Gulf Coast
2010 Census - Unknown
2000 Census - Unknown
Crystal Beach, Texas
Crystal Beach Texas History:
The community of Patton Beach was located on the current townsite as early as 1900. The Patton Beach post office operated from 1898 to 1900. The town ceased being a railroad stop early 1940s, about the same time the town was renamed Crystal Beach. Crystal Beach incorporated in 1971, but in 1987 residents voted to rid themselves of the city government. The seven mile long town has approximately 1,600 year round residents, and many seasonal residents. It received severe damage from the September 2008 Hurricane Ike. Most homes sustained heavy damage. Nearly every home south of Ridgeway was completely destroyed. The town made headlines when a tiger took refuge from the storm in a church. Crystal Beach is located on SH 87 in the middle of the Bolivar Peninsula, 10 miles southwest of Gilchrist, 19 miles southeast of High Island, 9.7 miles northeast of Port Bolivar, and 16.4 miles northeast of Galveston, Texas.   
Bolivar Peninsula:
The peninsula is a narrow strip of eroding land stretching 27 miles along the Texas Gulf Coast in a northeasterly direction. It is three miles wide at its widest point between Crystal Beach and Caplen, Texas. It is 0.25 miles wide at its narrowest point where Rollover Pass divides the town of Gilchrist. Less than three miles of water separate the southwestern end of the peninsula from Galveston Island which is located southwest of the peninsula. The body of water between the southwest end of Bolivar Peninsula and the northeast end of Galveston Island is named Bolivar Roads. Bolivar Roads serves as the marine entrance from the Gulf of Mexico to Galveston Bay. The Gulf Intracoastal Waterway extends the length of the most northern side of the peninsula. Access to the Bolivar Peninsula by land is only possible through southern Chambers County (SH 124 from Winnie down to High Island). A free, 24 hour ferry runs between the most northeastern tip of Galveston Island and the most southwestern tip of Bolivar Peninsula at Port Bolivar. Towns on the peninsula include Gilchrist, Crystal Beach, Caplen, Port Bolivar and High Island.Much of the peninsula land is undeveloped and the state has severely restricted land use. Permitted beach activities include driving personal vehicles and golf carts on the beach, building reasonably sized bonfires, and camping near the dunes. Driving 4 wheelers on the beach is prohibited. Bolivar Beach Parking Stickers are required. Porta-potties are available at the convenience stores located on the highway.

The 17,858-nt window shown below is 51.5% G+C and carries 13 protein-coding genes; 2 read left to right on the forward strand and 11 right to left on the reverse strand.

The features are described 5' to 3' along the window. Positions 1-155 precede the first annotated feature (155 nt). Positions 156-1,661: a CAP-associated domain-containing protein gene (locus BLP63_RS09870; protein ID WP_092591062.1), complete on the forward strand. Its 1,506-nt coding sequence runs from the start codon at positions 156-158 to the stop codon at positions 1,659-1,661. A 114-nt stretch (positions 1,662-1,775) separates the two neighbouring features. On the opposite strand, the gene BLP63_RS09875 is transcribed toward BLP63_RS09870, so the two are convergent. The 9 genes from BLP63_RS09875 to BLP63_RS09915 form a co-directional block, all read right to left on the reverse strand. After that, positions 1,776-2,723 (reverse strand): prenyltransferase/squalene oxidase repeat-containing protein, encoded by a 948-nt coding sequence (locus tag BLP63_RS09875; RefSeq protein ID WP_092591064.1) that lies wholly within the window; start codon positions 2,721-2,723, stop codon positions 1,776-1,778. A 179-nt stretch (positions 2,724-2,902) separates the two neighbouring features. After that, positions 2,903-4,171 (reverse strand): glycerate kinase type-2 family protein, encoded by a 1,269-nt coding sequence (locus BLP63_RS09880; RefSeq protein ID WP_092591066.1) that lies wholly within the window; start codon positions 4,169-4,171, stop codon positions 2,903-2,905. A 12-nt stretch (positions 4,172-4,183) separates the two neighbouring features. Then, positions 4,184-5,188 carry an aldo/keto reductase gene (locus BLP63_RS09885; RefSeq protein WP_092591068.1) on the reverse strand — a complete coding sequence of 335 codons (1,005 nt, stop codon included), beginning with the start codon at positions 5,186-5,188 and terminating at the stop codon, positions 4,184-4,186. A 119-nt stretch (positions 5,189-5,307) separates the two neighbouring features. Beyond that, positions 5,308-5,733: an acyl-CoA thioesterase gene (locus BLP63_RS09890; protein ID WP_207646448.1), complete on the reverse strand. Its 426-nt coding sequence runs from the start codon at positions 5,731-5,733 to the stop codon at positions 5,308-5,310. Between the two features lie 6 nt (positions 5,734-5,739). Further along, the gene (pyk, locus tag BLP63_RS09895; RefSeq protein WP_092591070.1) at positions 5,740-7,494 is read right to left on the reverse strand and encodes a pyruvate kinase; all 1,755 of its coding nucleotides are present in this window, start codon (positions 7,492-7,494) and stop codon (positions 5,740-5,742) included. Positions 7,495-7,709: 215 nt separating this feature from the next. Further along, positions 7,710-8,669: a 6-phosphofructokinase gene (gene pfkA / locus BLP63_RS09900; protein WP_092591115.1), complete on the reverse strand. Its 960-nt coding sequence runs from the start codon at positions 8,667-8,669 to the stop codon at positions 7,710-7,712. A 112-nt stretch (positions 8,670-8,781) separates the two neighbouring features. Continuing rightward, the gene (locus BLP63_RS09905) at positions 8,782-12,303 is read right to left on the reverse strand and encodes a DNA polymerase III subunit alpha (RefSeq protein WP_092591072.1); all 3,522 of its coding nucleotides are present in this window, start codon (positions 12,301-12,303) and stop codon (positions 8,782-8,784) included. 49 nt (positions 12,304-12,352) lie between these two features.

Port Bolivar-Galveston Island Ferry on SH 87:
The ferry runs from Galveston Island to the town of Port Bolivar on the Bolivar Peninsula.
This free ferry operates every 20 minutes, 24 hours a day. The 2.7 mile trip takes approximately 18 minutes. The ferry operation consists of five boats, each of which can carry approximately 70 vehicles, 500 passengers and six crewmembers. Each ferry is capable of carrying eight 18-wheel trucks weighing 80,000 pounds each. All of the boats are double-ended with a pilothouse on each end; The Captain changes from one pilothouse to the other to go in the opposite direction. The ferries are named Bibb Gilchrist, R.C. Lanier, C.C. Greer, Ray Stoker, Jr., and the R.H. Deman. (409) 795-2230. Aerial Map